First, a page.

Syrian rebels want to protect the U.S. from North Korea


The Syrian uprising is serious business, but people still have time for some levity now and then. In this video, for instance, a group of Syrians announce the formation of the "Eagles of Washington" brigade, which they say will protect the United States from North Korea. They are armed with crutches and canes -- in a dig at the U.S. refusal to provide military aid to the Syrian rebels, they say they will defend the U.S. capital with non-lethal tools. (hat tip to Twitter user @DarthNader for pointing out the video)

There's actually a cottage industry of joke Syrian opposition Youtube videos out there. They often play off of the formula of the real rebel videos: In the video below, for example, a Syrian man announces the creation of the "Free Duck Brigade," while his two friends behind him clutch two ducks and try not to laugh. The video is a play on the news that Syrian First Lady Asma al-Assad's nickname for her husband, Bashar, is "duck" -- in the video, the man calls for the downfall of "Bashar al-Duck." At the end of the video, when the speaker in a serious video would usually call for the takbeer -- a prompt for the assembled crowd to say "God is greatest" -- the gentleman in this video calls for a tak-beek. His friends respond by saying "Quack, quack," greatly upsetting the ducks in the process.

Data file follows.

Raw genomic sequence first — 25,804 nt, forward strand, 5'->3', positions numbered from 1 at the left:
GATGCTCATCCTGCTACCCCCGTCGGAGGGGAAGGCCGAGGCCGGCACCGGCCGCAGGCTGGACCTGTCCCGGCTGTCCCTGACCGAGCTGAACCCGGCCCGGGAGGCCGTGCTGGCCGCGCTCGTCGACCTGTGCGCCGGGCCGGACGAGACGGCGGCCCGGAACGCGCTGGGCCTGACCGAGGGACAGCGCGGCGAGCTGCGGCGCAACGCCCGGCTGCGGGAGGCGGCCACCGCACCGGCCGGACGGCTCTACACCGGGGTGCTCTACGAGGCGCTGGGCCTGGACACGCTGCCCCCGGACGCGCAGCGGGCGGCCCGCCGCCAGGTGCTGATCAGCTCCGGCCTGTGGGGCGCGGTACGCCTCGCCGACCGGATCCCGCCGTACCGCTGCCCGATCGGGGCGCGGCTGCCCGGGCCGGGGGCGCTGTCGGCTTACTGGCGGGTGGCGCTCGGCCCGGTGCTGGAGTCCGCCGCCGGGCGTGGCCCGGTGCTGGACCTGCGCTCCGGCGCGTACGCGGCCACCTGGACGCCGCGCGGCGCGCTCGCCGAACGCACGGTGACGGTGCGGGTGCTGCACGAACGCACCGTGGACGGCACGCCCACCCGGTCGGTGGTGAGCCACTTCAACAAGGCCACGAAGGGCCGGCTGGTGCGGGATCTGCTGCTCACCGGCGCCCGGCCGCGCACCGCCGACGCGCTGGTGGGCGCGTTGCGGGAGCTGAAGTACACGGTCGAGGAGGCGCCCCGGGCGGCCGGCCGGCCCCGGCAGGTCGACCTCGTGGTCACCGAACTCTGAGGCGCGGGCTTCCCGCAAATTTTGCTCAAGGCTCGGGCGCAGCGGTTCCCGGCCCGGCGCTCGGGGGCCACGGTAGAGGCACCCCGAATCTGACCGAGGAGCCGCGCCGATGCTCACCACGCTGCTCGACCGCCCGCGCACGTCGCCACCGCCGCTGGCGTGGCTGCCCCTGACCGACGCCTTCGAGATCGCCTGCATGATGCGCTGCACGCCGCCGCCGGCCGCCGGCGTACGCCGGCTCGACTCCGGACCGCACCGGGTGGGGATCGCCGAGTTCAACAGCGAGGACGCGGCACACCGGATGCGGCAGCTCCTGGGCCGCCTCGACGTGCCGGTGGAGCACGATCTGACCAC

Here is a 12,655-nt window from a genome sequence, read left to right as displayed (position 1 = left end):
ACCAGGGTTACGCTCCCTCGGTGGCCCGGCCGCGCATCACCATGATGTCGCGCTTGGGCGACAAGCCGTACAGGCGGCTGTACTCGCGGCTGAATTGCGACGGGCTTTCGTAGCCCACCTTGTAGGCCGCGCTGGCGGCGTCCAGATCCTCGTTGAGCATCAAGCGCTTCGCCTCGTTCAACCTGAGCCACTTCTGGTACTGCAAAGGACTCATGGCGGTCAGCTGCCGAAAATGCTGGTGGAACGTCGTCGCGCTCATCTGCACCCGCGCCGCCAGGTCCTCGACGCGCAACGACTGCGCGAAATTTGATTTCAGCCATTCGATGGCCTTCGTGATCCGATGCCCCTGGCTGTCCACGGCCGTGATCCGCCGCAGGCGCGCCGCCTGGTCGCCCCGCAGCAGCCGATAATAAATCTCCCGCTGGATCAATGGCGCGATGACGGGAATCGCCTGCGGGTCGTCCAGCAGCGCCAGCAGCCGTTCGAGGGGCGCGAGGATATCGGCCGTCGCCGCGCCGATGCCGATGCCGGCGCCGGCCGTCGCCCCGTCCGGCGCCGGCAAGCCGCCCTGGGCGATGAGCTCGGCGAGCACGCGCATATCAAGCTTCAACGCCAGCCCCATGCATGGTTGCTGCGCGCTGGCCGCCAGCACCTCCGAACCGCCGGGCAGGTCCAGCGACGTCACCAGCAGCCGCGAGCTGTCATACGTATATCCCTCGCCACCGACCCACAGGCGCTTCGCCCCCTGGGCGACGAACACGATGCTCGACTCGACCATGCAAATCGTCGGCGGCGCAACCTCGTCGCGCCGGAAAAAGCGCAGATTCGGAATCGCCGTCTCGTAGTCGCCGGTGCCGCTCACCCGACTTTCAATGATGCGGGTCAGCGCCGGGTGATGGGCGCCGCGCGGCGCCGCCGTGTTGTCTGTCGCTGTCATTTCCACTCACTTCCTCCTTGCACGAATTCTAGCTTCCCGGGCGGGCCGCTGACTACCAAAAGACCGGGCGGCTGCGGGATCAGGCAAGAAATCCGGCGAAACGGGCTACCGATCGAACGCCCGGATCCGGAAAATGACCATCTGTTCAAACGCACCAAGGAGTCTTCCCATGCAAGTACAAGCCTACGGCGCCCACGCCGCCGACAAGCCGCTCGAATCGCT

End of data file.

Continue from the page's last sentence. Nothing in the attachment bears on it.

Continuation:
Also, because parents everywhere love filming their kids, there are many videos of Syrian children delivering political messages. In the below video, a group of kids announce their "defection" from their schools to the Free Syrian Army.


Chinese corporate chutzpah: Michael Jordan's copycat company countersues

The Chinese sportswear company Qiaodan (the Chinese word for Jordan), which Michael Jordan sued for copyright infringement in February 2012, is countersuing, claiming that Jordan's "lawsuit misled customers and the public." The Financial Times reports that Qiaodan (whose logo looks like a version of the Air Jordan logo, but with the player pivoting instead of jumping) is seeking $8 million in damages, and that no decision has yet been reached on Jordan's lawsuit against Qiaodan. 

As the Wall Street Journal reports, "Naming rights and trademarks have been thorny issues for companies selling goods in China. Last year, Apple Inc. paid $60 million for rights to the iPad name in China after a series of lawsuits and countersuits with a Chinese company that registered the trademark before Apple."  

Qiaodan is a major chain with more than 6,000 outlets throughout China, and the case is being considered in Fujian province where the company's based, which should help its prospects. On the other hand, this is a pretty blatant example of copyright infringement. Qiaodan claims it was simply using a translation "of what it considers a common foreign family name." But while Michael Jordan remains very well known in China, the company's excuse is roughly equivalent to an American company creating a line of martial arts products called Bruce Lee -- and then claiming that it is just a common name for Asians.